The power of the internet simply put is just amazing. It has led revolutions and initiated changes affecting entire nations of the world and just recently three racism propagators; Penny Sparrow, Chris Hart, and Justin Van Vurem, felt its wrath in Cape Town. Their racist tweets, aimed at the black South Africans landed on the vigilant eyes of Woke Twitter that nationalized them creating an online buzz about them that prompted the National authorities to institute charges against them.
What is woke twitter?
Woke Twitter is a faceless online movement in South Africa that calls on its members to remain conscious and vigilant of the online activities of different individuals. The movement mobilizes social media users to take actions on any form of online injustice or impunity or perpetuated against the South Africans. It is a replication of international conscious movements all over the world such as the #blacklivesmatter in the United States. To achieve this, the movement creates trending hashtags and circularizes screenshots.
On this particular case, Woke online activists captured screenshots of some racist remarks made by the three individuals and sought to bring them to the limelight. This has had dire consequences on the three as the South African state has accused them of infringing on the liberty of the South Africans by injuring their right to human dignity. Consequentially, Hart has lost his job as the Standard Bank South Africa analyst following this expose.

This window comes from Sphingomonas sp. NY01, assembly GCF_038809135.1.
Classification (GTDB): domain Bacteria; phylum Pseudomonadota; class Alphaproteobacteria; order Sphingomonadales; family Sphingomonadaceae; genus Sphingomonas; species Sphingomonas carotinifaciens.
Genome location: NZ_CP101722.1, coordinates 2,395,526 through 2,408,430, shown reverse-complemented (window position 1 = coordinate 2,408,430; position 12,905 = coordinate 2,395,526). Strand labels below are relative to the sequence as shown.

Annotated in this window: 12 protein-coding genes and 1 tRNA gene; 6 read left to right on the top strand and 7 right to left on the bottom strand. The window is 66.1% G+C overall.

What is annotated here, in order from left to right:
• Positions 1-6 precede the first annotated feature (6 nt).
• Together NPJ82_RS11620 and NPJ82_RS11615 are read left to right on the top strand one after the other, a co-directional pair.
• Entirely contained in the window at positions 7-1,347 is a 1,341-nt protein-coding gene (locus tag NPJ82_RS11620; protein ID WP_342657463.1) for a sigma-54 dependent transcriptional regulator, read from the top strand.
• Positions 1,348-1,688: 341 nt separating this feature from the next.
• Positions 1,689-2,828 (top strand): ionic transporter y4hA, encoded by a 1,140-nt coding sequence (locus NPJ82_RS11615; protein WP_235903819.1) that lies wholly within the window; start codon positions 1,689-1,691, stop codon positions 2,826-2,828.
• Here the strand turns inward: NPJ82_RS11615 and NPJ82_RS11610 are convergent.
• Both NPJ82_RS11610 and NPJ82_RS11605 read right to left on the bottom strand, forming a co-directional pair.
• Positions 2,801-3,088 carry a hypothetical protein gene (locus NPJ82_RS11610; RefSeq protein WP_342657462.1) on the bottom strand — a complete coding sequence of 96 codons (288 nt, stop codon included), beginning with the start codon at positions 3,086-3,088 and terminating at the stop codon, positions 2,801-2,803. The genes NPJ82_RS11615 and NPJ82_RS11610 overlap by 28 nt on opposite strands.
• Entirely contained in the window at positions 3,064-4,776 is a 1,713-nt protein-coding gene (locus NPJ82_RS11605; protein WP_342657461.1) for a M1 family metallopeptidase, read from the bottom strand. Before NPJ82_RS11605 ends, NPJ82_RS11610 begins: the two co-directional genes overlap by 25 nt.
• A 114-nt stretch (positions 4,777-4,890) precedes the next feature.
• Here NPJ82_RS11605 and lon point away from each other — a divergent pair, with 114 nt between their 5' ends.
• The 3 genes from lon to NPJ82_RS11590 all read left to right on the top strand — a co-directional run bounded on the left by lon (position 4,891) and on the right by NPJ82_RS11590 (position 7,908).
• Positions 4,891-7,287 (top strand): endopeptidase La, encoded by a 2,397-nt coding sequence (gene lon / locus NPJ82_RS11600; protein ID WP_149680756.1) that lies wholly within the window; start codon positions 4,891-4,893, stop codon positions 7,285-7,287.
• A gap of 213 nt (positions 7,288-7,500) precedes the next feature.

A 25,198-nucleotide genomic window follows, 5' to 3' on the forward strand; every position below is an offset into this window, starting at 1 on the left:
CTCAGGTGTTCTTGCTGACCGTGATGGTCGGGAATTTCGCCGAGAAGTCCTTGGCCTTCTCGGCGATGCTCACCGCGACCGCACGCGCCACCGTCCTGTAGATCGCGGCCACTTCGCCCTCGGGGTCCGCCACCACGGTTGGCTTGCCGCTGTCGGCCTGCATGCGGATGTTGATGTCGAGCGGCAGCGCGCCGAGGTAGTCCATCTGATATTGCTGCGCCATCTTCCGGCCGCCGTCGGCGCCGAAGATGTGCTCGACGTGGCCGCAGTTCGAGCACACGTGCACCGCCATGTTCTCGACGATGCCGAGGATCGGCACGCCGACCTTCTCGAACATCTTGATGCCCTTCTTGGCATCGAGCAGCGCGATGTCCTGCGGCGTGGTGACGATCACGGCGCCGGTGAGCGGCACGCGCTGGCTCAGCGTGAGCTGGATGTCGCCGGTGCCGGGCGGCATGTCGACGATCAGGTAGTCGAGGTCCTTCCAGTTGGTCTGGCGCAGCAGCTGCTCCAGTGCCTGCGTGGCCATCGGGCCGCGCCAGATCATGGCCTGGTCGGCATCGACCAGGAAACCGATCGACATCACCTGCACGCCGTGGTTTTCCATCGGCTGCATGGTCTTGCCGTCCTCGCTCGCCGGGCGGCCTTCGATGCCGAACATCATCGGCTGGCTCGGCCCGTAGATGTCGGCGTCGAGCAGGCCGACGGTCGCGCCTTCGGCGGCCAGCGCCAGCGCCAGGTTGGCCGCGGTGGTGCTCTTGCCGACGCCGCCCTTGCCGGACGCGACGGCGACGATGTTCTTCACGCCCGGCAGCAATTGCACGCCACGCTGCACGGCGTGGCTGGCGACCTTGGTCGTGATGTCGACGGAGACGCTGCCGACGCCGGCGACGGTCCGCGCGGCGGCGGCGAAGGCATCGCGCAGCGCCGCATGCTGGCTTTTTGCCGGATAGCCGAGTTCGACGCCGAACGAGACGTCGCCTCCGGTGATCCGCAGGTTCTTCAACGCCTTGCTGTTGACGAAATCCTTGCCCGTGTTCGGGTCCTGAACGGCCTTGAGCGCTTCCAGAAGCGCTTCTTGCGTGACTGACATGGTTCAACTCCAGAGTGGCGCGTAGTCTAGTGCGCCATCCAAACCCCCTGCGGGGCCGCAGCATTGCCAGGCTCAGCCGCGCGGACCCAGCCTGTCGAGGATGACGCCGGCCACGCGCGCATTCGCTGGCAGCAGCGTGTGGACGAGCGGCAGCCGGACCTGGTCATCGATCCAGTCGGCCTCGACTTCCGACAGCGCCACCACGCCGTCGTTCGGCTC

Brenda’s analysis of the situation
Giving her thoughts on the matter, Brenda Wardle believes that the accused can be lawfully arrested and charged with infringement of the dignity rights of the black South Africans. She further explains that the three can be charged with misuse of their limited freedom of expression and speech as well as intentionally causing injurious damage to the limitless human right to dignity. She regards their remarks as reckless and punishable under the South African laws.
Brenda Wardle is a law scholar and famed law analyst in South Africa and internationally. She has analyzed prominent cases both at the local and international level for various news and media agencies including BBC and CNN. She is the current Chief Operations Officer at the Wardle College in Johannesburg.